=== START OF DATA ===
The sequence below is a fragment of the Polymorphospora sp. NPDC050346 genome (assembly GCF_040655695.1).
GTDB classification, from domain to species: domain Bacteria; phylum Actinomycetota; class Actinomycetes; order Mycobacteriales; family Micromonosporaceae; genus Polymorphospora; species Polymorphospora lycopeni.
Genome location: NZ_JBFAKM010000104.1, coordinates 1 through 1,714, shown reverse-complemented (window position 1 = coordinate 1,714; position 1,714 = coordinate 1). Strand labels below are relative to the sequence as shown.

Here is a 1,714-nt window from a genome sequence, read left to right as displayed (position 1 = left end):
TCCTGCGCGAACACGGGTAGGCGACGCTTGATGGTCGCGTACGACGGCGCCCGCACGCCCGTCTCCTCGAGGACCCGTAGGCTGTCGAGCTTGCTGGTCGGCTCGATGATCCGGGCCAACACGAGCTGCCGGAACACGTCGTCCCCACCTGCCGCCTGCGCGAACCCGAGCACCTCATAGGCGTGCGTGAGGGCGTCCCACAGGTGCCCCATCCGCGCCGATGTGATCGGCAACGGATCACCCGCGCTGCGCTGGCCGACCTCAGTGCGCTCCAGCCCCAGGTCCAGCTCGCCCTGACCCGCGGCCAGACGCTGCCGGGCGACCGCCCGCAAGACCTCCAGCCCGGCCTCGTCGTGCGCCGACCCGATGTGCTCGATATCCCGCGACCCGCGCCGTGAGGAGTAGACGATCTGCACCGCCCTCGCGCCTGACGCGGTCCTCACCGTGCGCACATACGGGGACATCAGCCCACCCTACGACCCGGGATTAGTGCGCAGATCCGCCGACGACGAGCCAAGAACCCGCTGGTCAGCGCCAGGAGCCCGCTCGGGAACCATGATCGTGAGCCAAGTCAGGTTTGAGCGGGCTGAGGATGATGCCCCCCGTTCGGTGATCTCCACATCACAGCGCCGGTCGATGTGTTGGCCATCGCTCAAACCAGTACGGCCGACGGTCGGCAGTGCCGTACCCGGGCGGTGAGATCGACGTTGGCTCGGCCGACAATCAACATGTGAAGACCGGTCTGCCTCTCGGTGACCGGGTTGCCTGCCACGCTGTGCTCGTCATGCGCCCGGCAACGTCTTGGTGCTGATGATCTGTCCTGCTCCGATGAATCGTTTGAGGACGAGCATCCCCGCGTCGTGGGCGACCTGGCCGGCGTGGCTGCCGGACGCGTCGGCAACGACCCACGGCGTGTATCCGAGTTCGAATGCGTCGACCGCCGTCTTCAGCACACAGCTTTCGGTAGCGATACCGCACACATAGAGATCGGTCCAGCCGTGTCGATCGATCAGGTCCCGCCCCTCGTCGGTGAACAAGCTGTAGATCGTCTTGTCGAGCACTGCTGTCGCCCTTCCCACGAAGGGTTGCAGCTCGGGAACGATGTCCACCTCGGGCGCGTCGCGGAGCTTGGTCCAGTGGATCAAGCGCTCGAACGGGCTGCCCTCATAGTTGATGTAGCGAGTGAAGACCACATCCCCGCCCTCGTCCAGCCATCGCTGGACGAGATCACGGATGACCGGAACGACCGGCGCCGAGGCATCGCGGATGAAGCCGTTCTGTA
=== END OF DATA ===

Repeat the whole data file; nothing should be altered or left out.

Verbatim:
The sequence below is a fragment of the Polymorphospora sp. NPDC050346 genome (assembly GCF_040655695.1).
GTDB classification, from domain to species: domain Bacteria; phylum Actinomycetota; class Actinomycetes; order Mycobacteriales; family Micromonosporaceae; genus Polymorphospora; species Polymorphospora lycopeni.
Genome location: NZ_JBFAKM010000104.1, coordinates 1 through 1,714, shown reverse-complemented (window position 1 = coordinate 1,714; position 1,714 = coordinate 1). Strand labels below are relative to the sequence as shown.

Here is a 1,714-nt window from a genome sequence, read left to right as displayed (position 1 = left end):
TCCTGCGCGAACACGGGTAGGCGACGCTTGATGGTCGCGTACGACGGCGCCCGCACGCCCGTCTCCTCGAGGACCCGTAGGCTGTCGAGCTTGCTGGTCGGCTCGATGATCCGGGCCAACACGAGCTGCCGGAACACGTCGTCCCCACCTGCCGCCTGCGCGAACCCGAGCACCTCATAGGCGTGCGTGAGGGCGTCCCACAGGTGCCCCATCCGCGCCGATGTGATCGGCAACGGATCACCCGCGCTGCGCTGGCCGACCTCAGTGCGCTCCAGCCCCAGGTCCAGCTCGCCCTGACCCGCGGCCAGACGCTGCCGGGCGACCGCCCGCAAGACCTCCAGCCCGGCCTCGTCGTGCGCCGACCCGATGTGCTCGATATCCCGCGACCCGCGCCGTGAGGAGTAGACGATCTGCACCGCCCTCGCGCCTGACGCGGTCCTCACCGTGCGCACATACGGGGACATCAGCCCACCCTACGACCCGGGATTAGTGCGCAGATCCGCCGACGACGAGCCAAGAACCCGCTGGTCAGCGCCAGGAGCCCGCTCGGGAACCATGATCGTGAGCCAAGTCAGGTTTGAGCGGGCTGAGGATGATGCCCCCCGTTCGGTGATCTCCACATCACAGCGCCGGTCGATGTGTTGGCCATCGCTCAAACCAGTACGGCCGACGGTCGGCAGTGCCGTACCCGGGCGGTGAGATCGACGTTGGCTCGGCCGACAATCAACATGTGAAGACCGGTCTGCCTCTCGGTGACCGGGTTGCCTGCCACGCTGTGCTCGTCATGCGCCCGGCAACGTCTTGGTGCTGATGATCTGTCCTGCTCCGATGAATCGTTTGAGGACGAGCATCCCCGCGTCGTGGGCGACCTGGCCGGCGTGGCTGCCGGACGCGTCGGCAACGACCCACGGCGTGTATCCGAGTTCGAATGCGTCGACCGCCGTCTTCAGCACACAGCTTTCGGTAGCGATACCGCACACATAGAGATCGGTCCAGCCGTGTCGATCGATCAGGTCCCGCCCCTCGTCGGTGAACAAGCTGTAGATCGTCTTGTCGAGCACTGCTGTCGCCCTTCCCACGAAGGGTTGCAGCTCGGGAACGATGTCCACCTCGGGCGCGTCGCGGAGCTTGGTCCAGTGGATCAAGCGCTCGAACGGGCTGCCCTCATAGTTGATGTAGCGAGTGAAGACCACATCCCCGCCCTCGTCCAGCCATCGCTGGACGAGATCACGGATGACCGGAACGACCGGCGCCGAGGCATCGCGGATGAAGCCGTTCTGTA